Feb 20, 2012

Work Reviews Challenged

     From Courthouse News Service:
     The Social Security Administration will have to face claims it failed to make work reviews accessible to the mentally and developmentally disabled, a federal judge ruled.
     U.S. District Judge Edward Chen refused to dismiss two related cases accusing the SSA of violating Title II and Title XVI of the Rehabilitation Act, finding allegations of emotional distress in the review process sufficient to constitute an injury for purposes of standing.
     Work reviews take place after a person has been deemed disabled and granted benefits and are conducted to ensure beneficiaries are not earning above a certain income level, in which case benefits can be terminated, suspended or reduced.
     Terrence Davis and "John Doe" claim the SSA does not train claims representatives how to conduct work reviews when the person under review has mental or development disabilities or how to communicate with such people and that the SSA failed to modify its forms to make them understandable to people with such disabilities....

     Davis originally filed his case in 2006 as a class action but Judge Marilyn Hall Patel rejected his motion for class certification while allowing him to re-file. Davis instead chose to file an amended individual complaint without class allegations. Doe filed his individual complaint a few months later also without class allegations.


Anonymous said...

This is pretty good. you would not believe how shoddy a job is done on work cdr's. forms are mailed to people who have no idea how to complete them, there are not enough cr's to make appts to help people complete them, and people get shut off regardless of whether deserved or not, just to get the clearances. good luck if you were entitled to subsidy or irwe considerations. maybe this will crack open the door of the effect understaffing has on workloads that are not initial disability claims, which seems to be all anyone cares about.

Anonymous said...

"This is pretty good. you would not believe how shoddy a job is done on work cdr's. forms are mailed to people who have no idea how to complete them, there are not enough cr's to make appts to help people complete them"

Why is SSA responsible for completing forms for people? The IRS isn't responsible for helping people file their taxes.

Anonymous said...

This is great news. bring work incentives to the open. maybe they can see the ticket program and do a review on how much money is paid to the contractors.

Anonymous said...

I normally don't send out blank forms to claimants to complete unless the claimants just all out ignore me when I try to contact them (which happens a lot more frequently than you would think).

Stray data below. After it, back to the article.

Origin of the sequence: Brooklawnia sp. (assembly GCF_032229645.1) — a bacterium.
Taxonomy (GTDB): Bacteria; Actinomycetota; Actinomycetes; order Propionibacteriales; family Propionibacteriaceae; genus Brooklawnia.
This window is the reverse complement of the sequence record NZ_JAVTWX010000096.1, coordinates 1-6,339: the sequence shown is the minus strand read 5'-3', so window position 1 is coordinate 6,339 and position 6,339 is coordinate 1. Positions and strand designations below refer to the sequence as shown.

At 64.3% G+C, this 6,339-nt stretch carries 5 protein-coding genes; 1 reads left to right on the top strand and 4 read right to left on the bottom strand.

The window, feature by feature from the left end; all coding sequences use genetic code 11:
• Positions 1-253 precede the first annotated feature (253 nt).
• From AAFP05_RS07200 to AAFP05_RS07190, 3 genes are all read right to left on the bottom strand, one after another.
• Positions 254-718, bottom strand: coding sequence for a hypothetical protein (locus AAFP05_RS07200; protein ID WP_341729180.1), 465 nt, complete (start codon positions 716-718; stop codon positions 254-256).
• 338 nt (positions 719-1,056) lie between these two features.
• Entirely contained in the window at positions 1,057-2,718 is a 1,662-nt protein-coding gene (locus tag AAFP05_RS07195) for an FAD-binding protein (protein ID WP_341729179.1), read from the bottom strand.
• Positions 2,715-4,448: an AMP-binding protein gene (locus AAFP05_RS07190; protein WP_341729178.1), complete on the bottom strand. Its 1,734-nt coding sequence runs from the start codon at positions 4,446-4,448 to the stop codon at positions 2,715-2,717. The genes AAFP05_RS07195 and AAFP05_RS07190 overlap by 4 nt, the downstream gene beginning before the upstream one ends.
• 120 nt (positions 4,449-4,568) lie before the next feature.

Besides, the redesigned SSA-820/821 work forms (along with the new SSA-823 SGA determination form) are supposed to be released this week. They are far and away more "user friendly" than the old forms ever were.

Anonymous said...

Note the lawsuit deals with folks who are mentally and developmentally disabled. These people are getting checks because they cannot function normally in the work world. SSA cannot expect them to complete forms dealing with so complicated a subject matter.

The CDRs I've seen don't have development of IRWE, subsidy, even sick/vacation pay (which POMS says is not to be counted as earned compensation). These are not suggested deductions from earnings, but mandatory.

And, SSA has had the wage info and not worked it timely -- wage info is complete on SSA records by about Sept-Oct for the previous year. SSA bears some responsibility for failing to work its own info timely.

I hope this lawsuite succeeds. The claimants are told their checks will stop and they are overpaid huge sums. The law on work incentives is complicated -- try reading the Regulations. SSA has a duty to do these CDRs right, if they are going to do them at all.

Anonymous said...

Need help with these forms? Get an attorney, same as when you apply for benefits. Jeez, one could easily make the case that the whole world could be considered incompatible with the Rehab Act or ADA.

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Anonymous said...

To Anon 12:53 - There are few attorneys who are willing to take on CDRs which many times amount to pro bono cases since there is no retro from which attorneys can be paid. From what resources are these beneficiaries, especially SSI beneficiaries, supposed to pay anyone to help them complete these forms? And before you answer that, ask yourself whether you would be willing to spend a considerable amount of time working for free.